Our rock dig.

He’s using the magnifying glass to see if he’s found any rocks yet.

We have been doing a lot of study of rocks on and off. So I decided to splurge on one of those rock dig kits. I used the Smithsonian one (There’s a link to it below).

Smithsonian Rock and Gem Dig

We first reviewed our types of rocks, minerals, and ore. I used the Rock and Mineral (DK Eyewitness DVD) as our textbook. It has great pictures and explanations. It also came with a CD/DVD that has all the art from the book on it. We spent some time reading the book, and reviewing the different types of rocks.

Then we practiced writing some of our rock words: crystal, ore, mineral, rock, and dig. It gave him a variety of letters, and really helped him keep focused on the lesson.

I also cut the word “geologist” out and cut out each letter separately. I had Nicholas put the letters together to make the word “geologist.” Then we talked about what a geologist is, and what you would do to be a geologist.

Finally, I pulled out our rock dig. So far, it has been over an hour and we are still working on the dig. He’s having a blast doing the hammering. Less important to him is finding some of the rocks. More important seems to be getting the big block of stone to crack and making a big mess. But being able to use the hammer and chisel, just like a real geologist would, is a big thing for him. He’s been saying, “I’m a geologist on a rock hunt,” while hammering.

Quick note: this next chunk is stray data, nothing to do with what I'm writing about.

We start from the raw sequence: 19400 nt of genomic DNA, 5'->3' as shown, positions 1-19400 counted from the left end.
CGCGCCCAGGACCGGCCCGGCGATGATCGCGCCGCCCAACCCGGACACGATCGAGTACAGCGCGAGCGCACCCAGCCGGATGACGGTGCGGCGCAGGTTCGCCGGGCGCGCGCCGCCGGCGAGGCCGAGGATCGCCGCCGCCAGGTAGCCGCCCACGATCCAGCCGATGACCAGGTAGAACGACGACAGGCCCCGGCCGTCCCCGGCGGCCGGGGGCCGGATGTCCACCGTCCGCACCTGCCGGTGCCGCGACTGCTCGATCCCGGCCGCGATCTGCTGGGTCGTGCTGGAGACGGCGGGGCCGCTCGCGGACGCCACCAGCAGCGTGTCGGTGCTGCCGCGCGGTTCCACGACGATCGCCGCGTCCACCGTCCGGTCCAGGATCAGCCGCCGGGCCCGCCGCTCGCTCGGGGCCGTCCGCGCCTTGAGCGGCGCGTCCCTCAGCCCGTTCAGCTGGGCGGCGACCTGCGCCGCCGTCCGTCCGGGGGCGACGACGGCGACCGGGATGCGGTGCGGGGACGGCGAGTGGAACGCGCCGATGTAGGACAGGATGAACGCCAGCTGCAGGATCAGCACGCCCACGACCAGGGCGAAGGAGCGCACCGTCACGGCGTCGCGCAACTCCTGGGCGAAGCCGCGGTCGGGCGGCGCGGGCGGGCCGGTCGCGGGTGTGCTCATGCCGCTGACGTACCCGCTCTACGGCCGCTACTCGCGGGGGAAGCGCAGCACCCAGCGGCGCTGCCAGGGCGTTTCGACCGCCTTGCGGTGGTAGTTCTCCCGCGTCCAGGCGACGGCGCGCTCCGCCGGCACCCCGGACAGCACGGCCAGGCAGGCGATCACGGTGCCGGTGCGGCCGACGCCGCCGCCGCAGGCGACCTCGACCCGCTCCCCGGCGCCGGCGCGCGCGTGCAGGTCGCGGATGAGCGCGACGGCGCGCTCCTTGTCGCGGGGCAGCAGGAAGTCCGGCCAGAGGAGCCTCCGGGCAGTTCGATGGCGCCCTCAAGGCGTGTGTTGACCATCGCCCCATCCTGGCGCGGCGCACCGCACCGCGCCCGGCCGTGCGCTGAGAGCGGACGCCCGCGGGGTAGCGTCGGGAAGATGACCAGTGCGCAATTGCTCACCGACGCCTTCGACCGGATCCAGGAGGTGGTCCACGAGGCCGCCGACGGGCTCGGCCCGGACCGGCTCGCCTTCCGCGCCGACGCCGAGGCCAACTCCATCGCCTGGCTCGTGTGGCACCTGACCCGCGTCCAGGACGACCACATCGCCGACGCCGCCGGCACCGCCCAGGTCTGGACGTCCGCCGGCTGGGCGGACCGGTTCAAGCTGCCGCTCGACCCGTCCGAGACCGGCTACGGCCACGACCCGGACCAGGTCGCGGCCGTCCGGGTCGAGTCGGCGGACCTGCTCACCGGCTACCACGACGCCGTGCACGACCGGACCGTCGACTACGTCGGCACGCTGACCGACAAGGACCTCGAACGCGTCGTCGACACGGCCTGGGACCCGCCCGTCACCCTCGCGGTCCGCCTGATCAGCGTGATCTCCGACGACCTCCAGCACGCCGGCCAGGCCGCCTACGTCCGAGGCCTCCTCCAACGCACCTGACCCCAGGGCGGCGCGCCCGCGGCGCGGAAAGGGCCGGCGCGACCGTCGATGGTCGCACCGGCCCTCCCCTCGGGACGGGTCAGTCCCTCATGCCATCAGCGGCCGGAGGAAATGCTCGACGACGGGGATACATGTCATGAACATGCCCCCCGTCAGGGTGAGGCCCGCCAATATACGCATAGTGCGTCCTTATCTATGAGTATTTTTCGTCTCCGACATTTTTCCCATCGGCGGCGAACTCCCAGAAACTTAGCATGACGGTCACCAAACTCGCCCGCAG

Pounding away with the hammer and chisel works on his hand-eye coordination and motor skills.

I’ve been labeled the “geologist’s helper,” who is in charge of brushing away the dust.

We have found a few rocks. Every time we find one, we have to run it through water to clean it, then dry it. We have our book open to the page that shows which rocks are which and classify it as a metamorphic rock, igneous rock, or sedimentary rock. Then we pull out the guide from the Smithsonian box and find out exactly what type of rock it is. The Smithsonian guide includes pictures and characteristics of each rock.

I ask questions like, “Is this rock hard or soft?” and “What colors is the rock?” Then we match everything up with the chart from the box and find out what type – exactly – it is.

This is a blast. I’m loving spending the time with Nicholas. He’s developing his knowledge of what rocks are which, whether they are minerals, crystals, ore, or just rocks. He’s also developing his motor skills with the pounding away. His curiosity is growing about rocks as he goes through finding each one, wondering which one is coming next.

Plus, we are doing this together. It is fabulous.

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